“The all-terrain “I” at which Marker has excelled was long that of the chronicle and the voyage, of sentiment and conviction, of a sharing of ideas and sensations. It was implicated in an active political and cultural memory, with which it maintained a relation of playfulness and complicity: the world’s memory, of which it became the voice and testimony. But Marker had not yet implicated himself in his own memory, to the point where the essay and the fictionalization of life come to fuse within the same material, through the very means of their formalization: writing, photography, cinema, video. That would come twenty years after La Jetée, with Sans soleil: the play of pseudonyms, letters, and imbricated voices (borrowed from Michaux once again, this time from Voyage en Grande Garabagne), the slippages of identity, the anamnesis experienced in Vertigo, and through it, in La Jetée, “its remake in Paris,” which already bore in memory the “impossible memory” once touched upon by Hitchcock. And to convey all that, the passages between images, all kinds of images, elaborated over such a long time, reaching a point of incandescence in Sans soleil.” [115]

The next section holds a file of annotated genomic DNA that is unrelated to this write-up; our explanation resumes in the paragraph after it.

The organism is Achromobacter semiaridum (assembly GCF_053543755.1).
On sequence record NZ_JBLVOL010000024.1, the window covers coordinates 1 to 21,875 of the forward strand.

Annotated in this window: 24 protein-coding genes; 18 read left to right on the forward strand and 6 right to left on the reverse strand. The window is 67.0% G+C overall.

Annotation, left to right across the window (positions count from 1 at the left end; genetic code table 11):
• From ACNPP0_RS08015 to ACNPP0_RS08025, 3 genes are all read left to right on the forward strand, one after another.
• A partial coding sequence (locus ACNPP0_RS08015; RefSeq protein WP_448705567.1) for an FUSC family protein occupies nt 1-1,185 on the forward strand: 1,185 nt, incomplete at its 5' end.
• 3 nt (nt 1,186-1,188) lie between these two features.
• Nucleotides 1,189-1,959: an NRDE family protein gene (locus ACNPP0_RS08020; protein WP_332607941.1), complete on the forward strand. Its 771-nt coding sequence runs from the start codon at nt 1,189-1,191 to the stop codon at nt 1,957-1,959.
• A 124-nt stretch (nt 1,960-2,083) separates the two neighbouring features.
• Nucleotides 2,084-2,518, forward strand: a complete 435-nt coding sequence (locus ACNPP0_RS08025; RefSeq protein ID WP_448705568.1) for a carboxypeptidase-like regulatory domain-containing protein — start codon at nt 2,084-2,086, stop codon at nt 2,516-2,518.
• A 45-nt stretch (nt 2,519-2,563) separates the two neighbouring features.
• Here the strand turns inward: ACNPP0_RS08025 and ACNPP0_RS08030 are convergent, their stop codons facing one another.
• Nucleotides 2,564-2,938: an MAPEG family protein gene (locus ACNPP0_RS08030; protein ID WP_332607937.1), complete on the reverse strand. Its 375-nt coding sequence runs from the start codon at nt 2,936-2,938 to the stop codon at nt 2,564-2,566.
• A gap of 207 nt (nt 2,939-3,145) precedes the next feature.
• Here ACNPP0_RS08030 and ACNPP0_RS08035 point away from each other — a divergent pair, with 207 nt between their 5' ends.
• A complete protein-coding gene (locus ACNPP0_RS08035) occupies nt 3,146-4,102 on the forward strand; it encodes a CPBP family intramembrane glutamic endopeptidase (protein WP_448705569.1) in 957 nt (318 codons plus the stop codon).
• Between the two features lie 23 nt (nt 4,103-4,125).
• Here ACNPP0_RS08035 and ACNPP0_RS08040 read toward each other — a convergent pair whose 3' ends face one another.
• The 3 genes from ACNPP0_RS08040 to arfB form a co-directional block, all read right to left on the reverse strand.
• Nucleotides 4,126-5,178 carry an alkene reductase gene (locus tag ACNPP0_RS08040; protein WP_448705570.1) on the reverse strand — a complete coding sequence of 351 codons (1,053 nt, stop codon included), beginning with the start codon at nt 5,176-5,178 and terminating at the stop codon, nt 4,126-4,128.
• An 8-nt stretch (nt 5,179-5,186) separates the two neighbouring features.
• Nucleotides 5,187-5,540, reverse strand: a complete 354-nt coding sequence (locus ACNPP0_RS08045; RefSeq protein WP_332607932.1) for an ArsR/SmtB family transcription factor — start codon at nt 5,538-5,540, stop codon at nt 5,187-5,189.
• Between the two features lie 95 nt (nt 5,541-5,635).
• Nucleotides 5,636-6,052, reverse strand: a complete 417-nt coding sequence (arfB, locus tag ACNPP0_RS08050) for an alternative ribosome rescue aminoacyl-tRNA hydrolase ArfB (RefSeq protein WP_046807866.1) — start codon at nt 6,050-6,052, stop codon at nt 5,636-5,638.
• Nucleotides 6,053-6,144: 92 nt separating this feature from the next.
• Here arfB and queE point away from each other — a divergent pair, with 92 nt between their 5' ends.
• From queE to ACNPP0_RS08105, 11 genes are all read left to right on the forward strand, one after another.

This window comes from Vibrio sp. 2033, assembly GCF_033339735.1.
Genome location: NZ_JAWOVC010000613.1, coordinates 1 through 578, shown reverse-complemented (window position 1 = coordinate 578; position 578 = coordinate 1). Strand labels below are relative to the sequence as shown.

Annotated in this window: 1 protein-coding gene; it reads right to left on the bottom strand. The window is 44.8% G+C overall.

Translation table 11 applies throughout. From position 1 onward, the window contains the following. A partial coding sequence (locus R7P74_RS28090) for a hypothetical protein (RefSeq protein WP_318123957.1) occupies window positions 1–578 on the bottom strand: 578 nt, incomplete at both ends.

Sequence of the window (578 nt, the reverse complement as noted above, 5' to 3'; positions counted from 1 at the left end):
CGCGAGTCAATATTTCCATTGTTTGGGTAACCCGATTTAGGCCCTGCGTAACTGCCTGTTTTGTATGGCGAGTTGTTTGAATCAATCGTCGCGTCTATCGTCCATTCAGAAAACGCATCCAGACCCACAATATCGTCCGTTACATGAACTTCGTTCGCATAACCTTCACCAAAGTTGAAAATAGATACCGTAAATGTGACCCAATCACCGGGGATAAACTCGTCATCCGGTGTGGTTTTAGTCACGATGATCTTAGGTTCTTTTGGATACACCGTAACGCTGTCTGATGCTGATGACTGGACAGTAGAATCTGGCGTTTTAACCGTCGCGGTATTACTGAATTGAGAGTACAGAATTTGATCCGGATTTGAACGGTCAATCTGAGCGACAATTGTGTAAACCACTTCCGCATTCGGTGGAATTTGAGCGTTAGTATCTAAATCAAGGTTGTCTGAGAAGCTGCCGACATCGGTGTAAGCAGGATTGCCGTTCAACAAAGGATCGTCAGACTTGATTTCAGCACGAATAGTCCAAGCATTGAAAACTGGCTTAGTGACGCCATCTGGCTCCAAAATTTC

“From this point forth two movements are intertwined, punctuated by the incursions-interventions without which Marker would not be the indispensable witness he has always remained. The first of these movements is local and temporary; the second appears ineluctable. A long cultural anamnesis brought Marker back to the origins of Western culture, in Greece, with L’Héritage de la chouette (thirteen times 26′). A way of regaining his breath, his distance, particularly in relation to political presentism. Marker set up as many imaginary owls as there are interlocutors (forty-four to be exact) for this inquiry that serves to justify the phrase ascribed to Michaux: “The Sorbonne should be razed, and Chris Marker put up in its place.”** In a minor mode, as though withdrawing behind his material, Marker conceives a renovated version of the West’s temptations; with this return to the source he probes the difficult future of the democratic subject, the links between “The Space Within,” “The Empire of the Signs,” and “The Way of the World.” A few years earlier, Michel Foucault had also taken the route to Greece, like so many others before, to shed the self, and to find himself.” [115-116]